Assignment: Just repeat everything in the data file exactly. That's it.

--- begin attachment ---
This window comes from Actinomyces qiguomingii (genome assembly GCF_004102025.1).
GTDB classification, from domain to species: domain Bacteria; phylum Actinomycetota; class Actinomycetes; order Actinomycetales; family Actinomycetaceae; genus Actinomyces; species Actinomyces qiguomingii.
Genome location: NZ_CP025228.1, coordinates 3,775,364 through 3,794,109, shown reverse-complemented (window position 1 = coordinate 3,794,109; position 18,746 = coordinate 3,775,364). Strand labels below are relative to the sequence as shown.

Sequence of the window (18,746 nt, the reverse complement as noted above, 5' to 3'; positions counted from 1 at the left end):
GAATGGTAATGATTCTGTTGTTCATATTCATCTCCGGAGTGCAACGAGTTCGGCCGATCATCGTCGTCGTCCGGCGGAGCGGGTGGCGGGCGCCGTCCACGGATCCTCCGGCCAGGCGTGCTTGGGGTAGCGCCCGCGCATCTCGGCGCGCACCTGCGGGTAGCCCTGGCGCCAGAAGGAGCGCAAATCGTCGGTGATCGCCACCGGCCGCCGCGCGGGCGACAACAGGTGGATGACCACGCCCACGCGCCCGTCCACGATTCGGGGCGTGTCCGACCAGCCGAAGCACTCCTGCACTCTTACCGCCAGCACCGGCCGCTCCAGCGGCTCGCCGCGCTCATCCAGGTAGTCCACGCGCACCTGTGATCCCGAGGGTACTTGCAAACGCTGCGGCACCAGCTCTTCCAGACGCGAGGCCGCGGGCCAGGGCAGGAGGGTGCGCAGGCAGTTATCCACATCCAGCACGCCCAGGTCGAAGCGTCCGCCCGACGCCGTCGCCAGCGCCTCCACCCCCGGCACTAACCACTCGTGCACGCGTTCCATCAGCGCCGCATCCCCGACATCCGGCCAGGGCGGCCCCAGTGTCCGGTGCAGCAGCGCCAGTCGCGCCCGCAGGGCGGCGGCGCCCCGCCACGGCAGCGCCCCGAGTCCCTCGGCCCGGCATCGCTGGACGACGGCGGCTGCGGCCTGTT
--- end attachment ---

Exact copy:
This window comes from Actinomyces qiguomingii (genome assembly GCF_004102025.1).
GTDB classification, from domain to species: domain Bacteria; phylum Actinomycetota; class Actinomycetes; order Actinomycetales; family Actinomycetaceae; genus Actinomyces; species Actinomyces qiguomingii.
Genome location: NZ_CP025228.1, coordinates 3,775,364 through 3,794,109, shown reverse-complemented (window position 1 = coordinate 3,794,109; position 18,746 = coordinate 3,775,364). Strand labels below are relative to the sequence as shown.

Sequence of the window (18,746 nt, the reverse complement as noted above, 5' to 3'; positions counted from 1 at the left end):
GAATGGTAATGATTCTGTTGTTCATATTCATCTCCGGAGTGCAACGAGTTCGGCCGATCATCGTCGTCGTCCGGCGGAGCGGGTGGCGGGCGCCGTCCACGGATCCTCCGGCCAGGCGTGCTTGGGGTAGCGCCCGCGCATCTCGGCGCGCACCTGCGGGTAGCCCTGGCGCCAGAAGGAGCGCAAATCGTCGGTGATCGCCACCGGCCGCCGCGCGGGCGACAACAGGTGGATGACCACGCCCACGCGCCCGTCCACGATTCGGGGCGTGTCCGACCAGCCGAAGCACTCCTGCACTCTTACCGCCAGCACCGGCCGCTCCAGCGGCTCGCCGCGCTCATCCAGGTAGTCCACGCGCACCTGTGATCCCGAGGGTACTTGCAAACGCTGCGGCACCAGCTCTTCCAGACGCGAGGCCGCGGGCCAGGGCAGGAGGGTGCGCAGGCAGTTATCCACATCCAGCACGCCCAGGTCGAAGCGTCCGCCCGACGCCGTCGCCAGCGCCTCCACCCCCGGCACTAACCACTCGTGCACGCGTTCCATCAGCGCCGCATCCCCGACATCCGGCCAGGGCGGCCCCAGTGTCCGGTGCAGCAGCGCCAGTCGCGCCCGCAGGGCGGCGGCGCCCCGCCACGGCAGCGCCCCGAGTCCCTCGGCCCGGCATCGCTGGACGACGGCGGCTGCGGCCTGTT